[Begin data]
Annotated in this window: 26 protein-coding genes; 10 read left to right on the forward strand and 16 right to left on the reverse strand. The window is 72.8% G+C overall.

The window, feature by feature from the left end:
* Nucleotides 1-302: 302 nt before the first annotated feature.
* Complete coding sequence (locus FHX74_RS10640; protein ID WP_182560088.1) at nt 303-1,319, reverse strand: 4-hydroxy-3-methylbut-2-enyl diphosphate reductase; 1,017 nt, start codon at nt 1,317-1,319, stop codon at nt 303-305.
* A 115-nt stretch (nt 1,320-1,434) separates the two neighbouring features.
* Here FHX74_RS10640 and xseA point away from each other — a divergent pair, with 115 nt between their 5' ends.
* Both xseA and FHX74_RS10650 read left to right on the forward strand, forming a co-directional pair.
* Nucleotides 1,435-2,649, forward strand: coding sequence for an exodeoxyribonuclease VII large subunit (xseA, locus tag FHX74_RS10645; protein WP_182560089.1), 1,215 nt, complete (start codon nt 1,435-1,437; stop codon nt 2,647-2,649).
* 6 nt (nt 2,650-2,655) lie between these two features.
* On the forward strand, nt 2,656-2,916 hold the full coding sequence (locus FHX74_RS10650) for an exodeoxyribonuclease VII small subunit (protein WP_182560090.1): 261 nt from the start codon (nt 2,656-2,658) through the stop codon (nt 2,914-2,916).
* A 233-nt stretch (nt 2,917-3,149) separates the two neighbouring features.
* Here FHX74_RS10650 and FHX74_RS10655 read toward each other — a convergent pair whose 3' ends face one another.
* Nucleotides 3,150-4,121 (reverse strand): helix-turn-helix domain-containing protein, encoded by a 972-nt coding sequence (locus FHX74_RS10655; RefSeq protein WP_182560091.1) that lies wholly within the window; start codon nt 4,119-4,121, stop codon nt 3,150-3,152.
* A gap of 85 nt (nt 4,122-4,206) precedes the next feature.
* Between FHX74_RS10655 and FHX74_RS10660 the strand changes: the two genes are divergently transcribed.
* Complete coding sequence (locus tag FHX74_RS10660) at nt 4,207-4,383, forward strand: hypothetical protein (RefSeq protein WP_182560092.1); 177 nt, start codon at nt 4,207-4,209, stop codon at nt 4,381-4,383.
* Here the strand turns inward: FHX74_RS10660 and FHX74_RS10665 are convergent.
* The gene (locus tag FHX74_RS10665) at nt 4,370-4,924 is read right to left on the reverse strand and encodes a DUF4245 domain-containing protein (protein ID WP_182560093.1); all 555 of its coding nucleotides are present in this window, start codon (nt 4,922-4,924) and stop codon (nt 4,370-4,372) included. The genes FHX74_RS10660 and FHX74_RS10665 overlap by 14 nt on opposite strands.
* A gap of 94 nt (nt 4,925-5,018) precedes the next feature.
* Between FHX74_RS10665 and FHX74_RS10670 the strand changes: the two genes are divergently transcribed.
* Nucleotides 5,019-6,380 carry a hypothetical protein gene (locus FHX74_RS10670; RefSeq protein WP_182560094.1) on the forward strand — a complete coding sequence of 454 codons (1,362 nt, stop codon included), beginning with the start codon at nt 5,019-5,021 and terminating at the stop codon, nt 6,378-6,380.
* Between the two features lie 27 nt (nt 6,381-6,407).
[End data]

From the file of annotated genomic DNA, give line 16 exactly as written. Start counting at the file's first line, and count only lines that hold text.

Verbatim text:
* Complete coding sequence (locus tag FHX74_RS10660) at nt 4,207-4,383, forward strand: hypothetical protein (RefSeq protein WP_182560092.1); 177 nt, start codon at nt 4,207-4,209, stop codon at nt 4,381-4,383.